6 tips for choosing a patio fountain

“Have you seen the fountain of youth?” I ask Jessica, the graduate student who lives with us. She just returned from a day trip to St. Augustine, Florida, our country’s oldest city and home to the famous Ponce de Leon water feature.

I think of fountains these days because our new layout plan calls for one to continue – and draw attention – to the 25-foot stucco garage wall that lines one side of the yard.

“I also rely on the recovering, restoring and rejuvenating powers of this fountain,” I told my husband, DC.

“It’s a fountain, not a day spa,” DC says.

A few days later, I find myself on a five-acre lot surrounded by dozens of fountains at Distinctive Statuary, an Orlando-based family business that started in 1962. Jason Bechstein, the founder’s grandson, and Tony Evans, our landscaper, are there to make sure I don’t choose something stupid. It is a valid concern.

As I watch, I realize that what I thought was an easy 20 minute task, won’t be. Choosing a fountain is one of those decisions that I can overthink to the point of buying paralysis. An hour later, I plunged deep into the fountain of minutiae.

“I can’t find exactly what I want, but I find what I don’t want,” I tell Tony. “This one looks like a sink. This one belongs to a theme park. This one is too Aztec for my colonial style home. This one looks like a wedding cake. This one is too big, too small, too big, too big, too conspicuous, too simple.

Tony apologizes for another date, while I continue shopping. Two hours later, because acres of fountains aren’t enough, I’m at the sales office looking at catalogs. In the end, I limit my search to three on the lot and three in the catalog. I take pictures on my phone and take them home to show off DC and view them in my backyard.

And finally, I choose one that presents water coming out of the mouth of Nereus, a Greek god of the sea. I place the order and I wait… the transformation.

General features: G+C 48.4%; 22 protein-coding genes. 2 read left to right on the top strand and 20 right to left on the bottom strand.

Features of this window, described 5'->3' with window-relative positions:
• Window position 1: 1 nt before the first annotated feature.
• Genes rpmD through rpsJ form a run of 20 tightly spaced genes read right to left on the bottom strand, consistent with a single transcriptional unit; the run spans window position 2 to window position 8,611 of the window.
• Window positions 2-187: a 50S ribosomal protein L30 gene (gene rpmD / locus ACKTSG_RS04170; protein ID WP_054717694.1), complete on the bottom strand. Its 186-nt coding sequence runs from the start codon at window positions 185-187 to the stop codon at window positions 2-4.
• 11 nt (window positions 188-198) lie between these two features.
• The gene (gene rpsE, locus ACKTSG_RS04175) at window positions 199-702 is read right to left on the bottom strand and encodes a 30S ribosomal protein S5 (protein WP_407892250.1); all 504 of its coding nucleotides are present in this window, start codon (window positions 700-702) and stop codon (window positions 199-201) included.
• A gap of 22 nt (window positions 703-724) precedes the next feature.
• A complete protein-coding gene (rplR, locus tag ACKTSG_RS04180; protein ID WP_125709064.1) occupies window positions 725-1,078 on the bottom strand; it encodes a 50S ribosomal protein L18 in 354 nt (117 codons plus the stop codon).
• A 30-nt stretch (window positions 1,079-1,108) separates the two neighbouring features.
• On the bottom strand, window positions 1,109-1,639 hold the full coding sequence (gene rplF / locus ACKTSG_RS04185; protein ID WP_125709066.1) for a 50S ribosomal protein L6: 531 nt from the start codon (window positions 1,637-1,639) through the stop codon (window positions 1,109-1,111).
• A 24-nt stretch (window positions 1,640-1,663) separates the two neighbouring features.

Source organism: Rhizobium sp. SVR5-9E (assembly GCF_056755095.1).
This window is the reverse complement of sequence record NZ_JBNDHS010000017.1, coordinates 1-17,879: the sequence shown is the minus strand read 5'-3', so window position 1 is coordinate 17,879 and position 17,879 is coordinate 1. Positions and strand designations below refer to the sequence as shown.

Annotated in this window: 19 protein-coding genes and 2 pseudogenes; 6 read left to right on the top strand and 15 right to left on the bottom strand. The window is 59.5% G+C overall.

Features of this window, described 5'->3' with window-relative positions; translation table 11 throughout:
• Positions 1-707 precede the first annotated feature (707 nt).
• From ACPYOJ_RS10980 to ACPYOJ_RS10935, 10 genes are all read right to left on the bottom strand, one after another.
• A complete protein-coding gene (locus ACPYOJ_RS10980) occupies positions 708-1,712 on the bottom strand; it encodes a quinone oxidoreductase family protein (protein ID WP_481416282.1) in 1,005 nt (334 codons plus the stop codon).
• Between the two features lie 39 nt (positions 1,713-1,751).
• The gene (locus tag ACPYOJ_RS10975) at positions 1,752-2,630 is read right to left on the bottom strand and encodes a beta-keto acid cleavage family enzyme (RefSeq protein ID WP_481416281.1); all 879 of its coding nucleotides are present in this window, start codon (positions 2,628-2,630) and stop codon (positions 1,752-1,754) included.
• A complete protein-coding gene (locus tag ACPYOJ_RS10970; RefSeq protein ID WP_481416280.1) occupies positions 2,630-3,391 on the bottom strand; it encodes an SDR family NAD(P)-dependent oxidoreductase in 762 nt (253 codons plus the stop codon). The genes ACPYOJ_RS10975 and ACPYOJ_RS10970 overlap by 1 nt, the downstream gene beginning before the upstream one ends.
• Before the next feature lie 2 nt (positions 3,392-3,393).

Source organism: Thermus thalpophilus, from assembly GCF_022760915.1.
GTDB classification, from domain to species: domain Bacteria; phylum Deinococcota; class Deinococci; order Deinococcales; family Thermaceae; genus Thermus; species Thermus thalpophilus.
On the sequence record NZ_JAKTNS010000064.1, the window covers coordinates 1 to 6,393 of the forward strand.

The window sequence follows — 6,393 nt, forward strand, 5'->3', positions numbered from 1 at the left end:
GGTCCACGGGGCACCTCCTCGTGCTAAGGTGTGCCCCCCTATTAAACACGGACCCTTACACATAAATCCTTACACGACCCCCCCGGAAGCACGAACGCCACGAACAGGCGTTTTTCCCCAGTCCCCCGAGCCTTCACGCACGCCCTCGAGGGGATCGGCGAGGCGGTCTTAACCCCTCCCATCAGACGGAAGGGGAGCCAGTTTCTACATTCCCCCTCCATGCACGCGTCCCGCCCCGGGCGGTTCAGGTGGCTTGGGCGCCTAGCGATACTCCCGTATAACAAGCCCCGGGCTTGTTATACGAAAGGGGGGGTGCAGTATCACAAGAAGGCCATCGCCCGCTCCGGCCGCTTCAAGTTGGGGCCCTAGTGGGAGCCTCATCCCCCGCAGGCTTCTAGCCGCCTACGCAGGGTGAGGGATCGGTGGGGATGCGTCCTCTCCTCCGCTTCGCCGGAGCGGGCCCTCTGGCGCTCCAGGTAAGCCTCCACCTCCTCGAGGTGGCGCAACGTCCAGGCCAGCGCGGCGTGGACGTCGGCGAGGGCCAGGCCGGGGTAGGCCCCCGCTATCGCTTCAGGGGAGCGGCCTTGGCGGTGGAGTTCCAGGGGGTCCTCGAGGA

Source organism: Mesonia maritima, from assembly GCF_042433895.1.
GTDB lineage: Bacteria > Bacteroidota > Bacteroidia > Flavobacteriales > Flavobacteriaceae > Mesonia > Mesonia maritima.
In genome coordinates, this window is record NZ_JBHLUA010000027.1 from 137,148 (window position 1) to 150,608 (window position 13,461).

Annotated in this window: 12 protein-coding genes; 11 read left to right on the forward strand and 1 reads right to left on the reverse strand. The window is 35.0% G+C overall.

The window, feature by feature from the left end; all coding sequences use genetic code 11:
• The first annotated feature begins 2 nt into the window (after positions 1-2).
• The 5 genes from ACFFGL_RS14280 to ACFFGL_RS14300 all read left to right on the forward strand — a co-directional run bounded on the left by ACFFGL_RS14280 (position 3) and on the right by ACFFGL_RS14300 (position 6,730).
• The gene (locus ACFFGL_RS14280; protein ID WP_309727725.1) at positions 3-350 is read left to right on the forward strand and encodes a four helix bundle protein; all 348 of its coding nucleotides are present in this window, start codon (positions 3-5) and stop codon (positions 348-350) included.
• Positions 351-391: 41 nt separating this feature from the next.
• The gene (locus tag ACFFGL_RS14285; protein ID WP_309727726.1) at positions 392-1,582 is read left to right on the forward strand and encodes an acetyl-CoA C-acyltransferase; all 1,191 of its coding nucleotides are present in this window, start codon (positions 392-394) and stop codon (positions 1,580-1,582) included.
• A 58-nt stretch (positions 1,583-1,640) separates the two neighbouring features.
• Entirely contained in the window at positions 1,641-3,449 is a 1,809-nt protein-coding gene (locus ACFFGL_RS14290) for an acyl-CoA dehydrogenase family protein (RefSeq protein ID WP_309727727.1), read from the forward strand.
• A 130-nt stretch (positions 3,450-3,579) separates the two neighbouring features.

Garden fountains are great to look at, to watch, and to listen to. They refresh the senses, charm the soul and, yes, rejuvenate, if not your body, certainly your mind. I think that’s also what Ponce de Leon found. If you have a place in your garden for a fountain, here’s what Jason Bechstein says to consider:

Find Your Style – Decide first if you want a freestanding or wall mounted fountain. Bechstein sells four freestanding fountains for each wall fountain. So look for a fountain that goes with your architecture. Even if you like this French Versailles inspired fountain, it won’t fit in a Hacienda style home.

Size Your Space – Scale is one of the most difficult factors to master. Fountains that appear tiny in the field or large in a catalog may appear the exact opposite in your garden. Glue and measure where you want your fountain, then eliminate the ones that don’t match the plan.

Contrast Your Colors – Most fountains and statues come in multiple colors. Consider bringing home chip samples to make sure the color you thought was terracotta doesn’t show up pink in your garden. “The biggest mistake people make is choosing a color that blends in with the background,” says Bechstein. “They are missing the point of a characteristic fountain. You want contrast. I prefer natural concrete, without adding color, and I like it all the more because it deteriorates.

Take a sound test – Although most of the field fountains we visited were dry, Bechstein helped me imagine what they would look like when running. In general, the more levels a fountain has and the longer the drop, the louder its sound. Cascading fountains make more noise than those that run off or have water coming out through pipes.

Clean With Care – Anyone who invests in a fountain should know that they need regular maintenance. Do not use bleach or chlorine to clean them, or you will ruin the equipment and possibly void the warranty. This often happens when a pool service takes care of the maintenance of the fountains. Use an algaecide designed to treat and clean fountains only.

Installation Factor – Add to the cost of delivering and installing the fountain. You will need a dedicated waterline. Installers will connect the fountain to the water line, prepare a concrete slab base for the fountain to sit on, and balance it so that the water is level and the pump works properly. To showcase your fountain at night, illuminate it with well-placed lights.

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